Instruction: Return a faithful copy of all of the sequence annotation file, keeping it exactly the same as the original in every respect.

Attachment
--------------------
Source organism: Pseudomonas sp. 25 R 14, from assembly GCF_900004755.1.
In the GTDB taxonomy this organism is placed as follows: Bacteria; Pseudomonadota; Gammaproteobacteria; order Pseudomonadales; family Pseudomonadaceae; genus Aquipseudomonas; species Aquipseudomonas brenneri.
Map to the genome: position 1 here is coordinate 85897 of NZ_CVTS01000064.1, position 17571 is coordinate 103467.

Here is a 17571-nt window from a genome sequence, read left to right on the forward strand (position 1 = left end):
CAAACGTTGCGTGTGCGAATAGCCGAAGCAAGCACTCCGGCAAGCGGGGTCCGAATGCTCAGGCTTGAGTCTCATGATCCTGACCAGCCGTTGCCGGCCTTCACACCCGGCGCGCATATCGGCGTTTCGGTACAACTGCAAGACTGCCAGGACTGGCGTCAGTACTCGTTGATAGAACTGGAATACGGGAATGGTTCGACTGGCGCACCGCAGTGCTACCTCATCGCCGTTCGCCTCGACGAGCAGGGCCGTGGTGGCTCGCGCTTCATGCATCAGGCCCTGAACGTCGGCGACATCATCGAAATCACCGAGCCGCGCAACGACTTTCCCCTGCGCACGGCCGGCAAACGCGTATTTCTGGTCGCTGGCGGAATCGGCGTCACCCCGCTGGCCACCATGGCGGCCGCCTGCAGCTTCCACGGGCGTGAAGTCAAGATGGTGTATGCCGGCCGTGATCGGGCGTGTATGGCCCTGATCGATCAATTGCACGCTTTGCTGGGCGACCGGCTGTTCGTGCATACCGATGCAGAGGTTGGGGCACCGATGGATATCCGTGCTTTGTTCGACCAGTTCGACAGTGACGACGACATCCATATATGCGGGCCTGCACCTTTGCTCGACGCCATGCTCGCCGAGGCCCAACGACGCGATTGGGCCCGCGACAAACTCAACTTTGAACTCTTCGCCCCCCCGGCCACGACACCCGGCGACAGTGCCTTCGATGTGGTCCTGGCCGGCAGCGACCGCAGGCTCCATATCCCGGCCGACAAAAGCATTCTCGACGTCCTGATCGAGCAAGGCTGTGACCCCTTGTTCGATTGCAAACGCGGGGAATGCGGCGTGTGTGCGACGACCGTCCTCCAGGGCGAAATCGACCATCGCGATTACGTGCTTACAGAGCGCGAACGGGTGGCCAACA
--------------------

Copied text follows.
Source organism: Pseudomonas sp. 25 R 14, from assembly GCF_900004755.1.
In the GTDB taxonomy this organism is placed as follows: Bacteria; Pseudomonadota; Gammaproteobacteria; order Pseudomonadales; family Pseudomonadaceae; genus Aquipseudomonas; species Aquipseudomonas brenneri.
Map to the genome: position 1 here is coordinate 85897 of NZ_CVTS01000064.1, position 17571 is coordinate 103467.

Here is a 17571-nt window from a genome sequence, read left to right on the forward strand (position 1 = left end):
CAAACGTTGCGTGTGCGAATAGCCGAAGCAAGCACTCCGGCAAGCGGGGTCCGAATGCTCAGGCTTGAGTCTCATGATCCTGACCAGCCGTTGCCGGCCTTCACACCCGGCGCGCATATCGGCGTTTCGGTACAACTGCAAGACTGCCAGGACTGGCGTCAGTACTCGTTGATAGAACTGGAATACGGGAATGGTTCGACTGGCGCACCGCAGTGCTACCTCATCGCCGTTCGCCTCGACGAGCAGGGCCGTGGTGGCTCGCGCTTCATGCATCAGGCCCTGAACGTCGGCGACATCATCGAAATCACCGAGCCGCGCAACGACTTTCCCCTGCGCACGGCCGGCAAACGCGTATTTCTGGTCGCTGGCGGAATCGGCGTCACCCCGCTGGCCACCATGGCGGCCGCCTGCAGCTTCCACGGGCGTGAAGTCAAGATGGTGTATGCCGGCCGTGATCGGGCGTGTATGGCCCTGATCGATCAATTGCACGCTTTGCTGGGCGACCGGCTGTTCGTGCATACCGATGCAGAGGTTGGGGCACCGATGGATATCCGTGCTTTGTTCGACCAGTTCGACAGTGACGACGACATCCATATATGCGGGCCTGCACCTTTGCTCGACGCCATGCTCGCCGAGGCCCAACGACGCGATTGGGCCCGCGACAAACTCAACTTTGAACTCTTCGCCCCCCCGGCCACGACACCCGGCGACAGTGCCTTCGATGTGGTCCTGGCCGGCAGCGACCGCAGGCTCCATATCCCGGCCGACAAAAGCATTCTCGACGTCCTGATCGAGCAAGGCTGTGACCCCTTGTTCGATTGCAAACGCGGGGAATGCGGCGTGTGTGCGACGACCGTCCTCCAGGGCGAAATCGACCATCGCGATTACGTGCTTACAGAGCGCGAACGGGTGGCCAACA